It is now five years since I published my first work on prophetic subjects-entitled, " Babylon and Infidelity foredoomed "-expository of the Prophecies of Daniel and John in respect to the Christian nations and the world. Since which time there has been one continual series of events accomplishing the things therein laid down; and we seem at present standing on the brink of a great crisis, both in church and state, which all men now begin to apprehend. This day, when I write, the Parliament of Great Britain is dissolved, in order to make way for another which may be more obsequious to the passions of the people; for it is an idle thing to talk now of any ruler in this nation but the popular voice, of which the Reformed Parliament will be the appropriate organ. A very short while will unfold very great events. The time is indeed at hand. In foreign nations we behold the popular voice expressing itself in revolutions, and organizing itself into governments. And one thing is remarkable, that every where it prefers the monarchical form-the citizen king, instead of the Christian king. When the last infidel Antichrist shall arise the eighth head, which is also of the seven-there shall be ten kings, who will give their power unto him, in order to accomplish the destruction of the Whore of Babylon. Can it be that we also shall have a citizen king, and fulfil the same destinies with the rest of the ten kingdoms? Things look very like it at present. I bless God that there is now a voice lifted up from the

ministers of the church, and that the eyes of the congregations are directed forward upon the coming events. God will be glorified by an intelligent church, however few, in the midst of the fires.

It is now four years since I published the Translation of Ben Ezra's book, entitled, "The Coming of the Lord in Glory and Majesty:" and I bless God when I behold the wonderful answer which his church hath given to that voice from a distant land. She knew the voice of truth, though coming through a minister of the Roman church, and received it with cordial welcome. In all the churches, and especially in the churches in Ireland, I have heard the voice, "Behold, the Bridegroom cometh." Expositors of the Lord's coming have arisen on every side, and the land is filled with light. The doctrines of the church begin to be more and more cleared in our sight; and with the light, life hath revived; and with the life, power; and with the power, gladness. This is to me by far the most hopeful sign of this land, that the Lord himself hath returned to the midst of us, with the light of knowledge and with the voice of preaching. We have awakened as out of a deep sleep. The walls of our Zion were almost stormed: but at length the watchmen are aroused, and the city is alarmed; and now comes the fearful contention between the powers of Infidelity and of Truth. This kingdom will stand or fall according as the one or the other shall prevail.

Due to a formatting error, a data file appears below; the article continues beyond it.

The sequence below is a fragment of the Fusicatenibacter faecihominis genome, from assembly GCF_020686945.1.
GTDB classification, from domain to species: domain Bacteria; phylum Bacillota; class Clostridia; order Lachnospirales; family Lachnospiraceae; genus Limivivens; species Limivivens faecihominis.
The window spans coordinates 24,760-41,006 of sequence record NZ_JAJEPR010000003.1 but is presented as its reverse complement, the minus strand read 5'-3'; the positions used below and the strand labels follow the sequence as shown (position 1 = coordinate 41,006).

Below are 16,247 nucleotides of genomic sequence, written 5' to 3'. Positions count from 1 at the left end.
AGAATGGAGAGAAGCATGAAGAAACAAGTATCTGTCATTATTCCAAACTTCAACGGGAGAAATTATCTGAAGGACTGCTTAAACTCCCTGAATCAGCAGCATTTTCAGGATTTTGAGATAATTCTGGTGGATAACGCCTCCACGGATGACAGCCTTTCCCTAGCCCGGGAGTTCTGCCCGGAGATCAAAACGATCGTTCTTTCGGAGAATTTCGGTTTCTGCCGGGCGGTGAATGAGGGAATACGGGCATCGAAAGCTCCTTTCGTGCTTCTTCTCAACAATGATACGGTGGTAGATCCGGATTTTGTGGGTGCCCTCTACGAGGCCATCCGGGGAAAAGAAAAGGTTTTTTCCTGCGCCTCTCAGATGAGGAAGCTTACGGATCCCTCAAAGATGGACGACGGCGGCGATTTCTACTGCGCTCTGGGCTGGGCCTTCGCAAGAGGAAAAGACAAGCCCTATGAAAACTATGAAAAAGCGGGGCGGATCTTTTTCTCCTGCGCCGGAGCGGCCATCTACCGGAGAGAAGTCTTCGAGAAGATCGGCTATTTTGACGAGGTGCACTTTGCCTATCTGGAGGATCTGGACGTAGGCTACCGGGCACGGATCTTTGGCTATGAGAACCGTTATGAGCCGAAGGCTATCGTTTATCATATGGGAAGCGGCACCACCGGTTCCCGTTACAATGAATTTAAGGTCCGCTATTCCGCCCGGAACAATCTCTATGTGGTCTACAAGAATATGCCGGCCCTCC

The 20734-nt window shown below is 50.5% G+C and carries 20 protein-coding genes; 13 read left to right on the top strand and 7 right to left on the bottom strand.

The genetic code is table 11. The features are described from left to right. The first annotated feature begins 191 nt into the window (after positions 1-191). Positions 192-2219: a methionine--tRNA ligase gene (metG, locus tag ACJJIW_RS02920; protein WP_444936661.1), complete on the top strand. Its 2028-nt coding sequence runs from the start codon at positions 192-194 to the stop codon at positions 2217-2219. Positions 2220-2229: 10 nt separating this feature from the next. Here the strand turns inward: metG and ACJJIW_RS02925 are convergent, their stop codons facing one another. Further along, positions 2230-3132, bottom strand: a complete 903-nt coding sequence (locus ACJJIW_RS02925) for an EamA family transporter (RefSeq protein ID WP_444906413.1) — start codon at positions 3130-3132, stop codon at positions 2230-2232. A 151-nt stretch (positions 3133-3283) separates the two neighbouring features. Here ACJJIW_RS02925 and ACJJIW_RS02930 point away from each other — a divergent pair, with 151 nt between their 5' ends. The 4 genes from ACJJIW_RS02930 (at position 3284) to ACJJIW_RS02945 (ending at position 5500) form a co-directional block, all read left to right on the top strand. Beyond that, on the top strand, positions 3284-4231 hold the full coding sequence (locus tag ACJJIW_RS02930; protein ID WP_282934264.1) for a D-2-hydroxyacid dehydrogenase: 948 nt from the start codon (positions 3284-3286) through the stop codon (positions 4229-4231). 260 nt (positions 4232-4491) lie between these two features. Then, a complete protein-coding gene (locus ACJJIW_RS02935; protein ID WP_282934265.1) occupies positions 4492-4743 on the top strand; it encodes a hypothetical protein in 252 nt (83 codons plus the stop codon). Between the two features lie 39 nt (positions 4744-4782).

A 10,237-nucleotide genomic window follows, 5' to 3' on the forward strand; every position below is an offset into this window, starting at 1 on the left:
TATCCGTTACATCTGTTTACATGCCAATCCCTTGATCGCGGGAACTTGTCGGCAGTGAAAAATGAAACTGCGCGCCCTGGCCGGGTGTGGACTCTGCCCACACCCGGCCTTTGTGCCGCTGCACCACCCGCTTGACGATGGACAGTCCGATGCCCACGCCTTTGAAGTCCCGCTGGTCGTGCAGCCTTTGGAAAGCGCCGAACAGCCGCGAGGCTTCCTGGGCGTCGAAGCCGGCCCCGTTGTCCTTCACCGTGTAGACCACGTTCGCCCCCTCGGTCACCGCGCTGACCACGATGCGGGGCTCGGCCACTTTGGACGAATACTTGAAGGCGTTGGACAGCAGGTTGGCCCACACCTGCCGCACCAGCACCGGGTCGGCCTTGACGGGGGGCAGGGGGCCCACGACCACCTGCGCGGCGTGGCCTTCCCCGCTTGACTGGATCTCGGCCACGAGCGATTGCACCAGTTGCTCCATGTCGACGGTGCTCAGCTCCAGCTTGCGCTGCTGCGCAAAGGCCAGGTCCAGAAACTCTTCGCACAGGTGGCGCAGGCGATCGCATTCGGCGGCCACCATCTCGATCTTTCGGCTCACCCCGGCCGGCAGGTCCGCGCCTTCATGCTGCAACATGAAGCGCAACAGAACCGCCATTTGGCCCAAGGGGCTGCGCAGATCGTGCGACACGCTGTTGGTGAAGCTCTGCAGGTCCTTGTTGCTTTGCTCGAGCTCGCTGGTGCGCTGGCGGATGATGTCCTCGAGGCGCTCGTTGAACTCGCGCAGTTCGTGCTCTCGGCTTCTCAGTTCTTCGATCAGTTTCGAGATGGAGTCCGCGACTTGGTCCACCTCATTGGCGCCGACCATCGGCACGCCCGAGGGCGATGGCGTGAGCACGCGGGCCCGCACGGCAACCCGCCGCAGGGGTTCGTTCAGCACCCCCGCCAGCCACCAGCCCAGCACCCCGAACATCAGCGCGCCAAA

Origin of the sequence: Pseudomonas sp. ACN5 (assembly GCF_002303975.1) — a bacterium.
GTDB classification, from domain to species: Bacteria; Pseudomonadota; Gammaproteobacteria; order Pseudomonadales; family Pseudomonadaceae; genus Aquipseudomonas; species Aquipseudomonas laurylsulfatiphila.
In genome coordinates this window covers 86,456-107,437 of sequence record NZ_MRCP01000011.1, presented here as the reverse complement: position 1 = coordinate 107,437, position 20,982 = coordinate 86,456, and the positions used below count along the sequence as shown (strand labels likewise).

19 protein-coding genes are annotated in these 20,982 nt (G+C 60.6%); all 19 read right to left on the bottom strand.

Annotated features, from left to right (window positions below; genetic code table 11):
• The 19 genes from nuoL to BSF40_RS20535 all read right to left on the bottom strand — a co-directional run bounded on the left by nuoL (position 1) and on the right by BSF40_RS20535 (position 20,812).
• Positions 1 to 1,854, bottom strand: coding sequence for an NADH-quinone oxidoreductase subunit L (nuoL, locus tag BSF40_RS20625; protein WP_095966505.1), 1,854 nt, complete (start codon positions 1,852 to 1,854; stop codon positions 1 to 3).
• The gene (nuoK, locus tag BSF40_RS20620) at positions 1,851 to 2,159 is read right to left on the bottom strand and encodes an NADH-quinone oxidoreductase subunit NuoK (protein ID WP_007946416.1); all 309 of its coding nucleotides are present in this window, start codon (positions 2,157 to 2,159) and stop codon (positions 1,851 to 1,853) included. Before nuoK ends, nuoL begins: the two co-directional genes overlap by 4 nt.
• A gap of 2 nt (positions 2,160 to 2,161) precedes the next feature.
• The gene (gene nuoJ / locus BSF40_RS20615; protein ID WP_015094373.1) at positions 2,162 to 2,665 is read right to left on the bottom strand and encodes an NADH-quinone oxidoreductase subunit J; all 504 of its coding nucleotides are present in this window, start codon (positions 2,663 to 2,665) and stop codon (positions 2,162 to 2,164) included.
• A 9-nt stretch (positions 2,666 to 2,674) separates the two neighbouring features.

The work of which I now present the first portion is one of a larger scope than any which I have yet undertaken; being an endeavour to unfold the whole mystery of God, as it is expressed in this great revelation of Jesus Christ, which is the concentration of all the names, actions, and purposes of God into one. It is not to set

forth my scheme, or to gainsay the schemes of others, but to open the deep things of God revealed in this portion of his word—the historical applications in these four volumes do not amount to the twentieth part of the whole; it is not to prognosticate concerning time and place, but to apprehend and set forth the wisdom of God, that I have undertaken, and so far completed, this labour. The substance of the web is Eternal Truth, however fanciful some of the figures embroidered upon it may seem to be. Therefore I have entered into no questions with system-builders, because it is not as a system-builder that I am labouring, but as an expositor of the coming and kingdom of our Lord Jesus Christ, which I believe to be the end of this book.

May the Lord accept this my labour, and bless it to His saints, and preserve me a faithful labourer until the day of His appearing!

National Scotch Church,

22d April, 1831.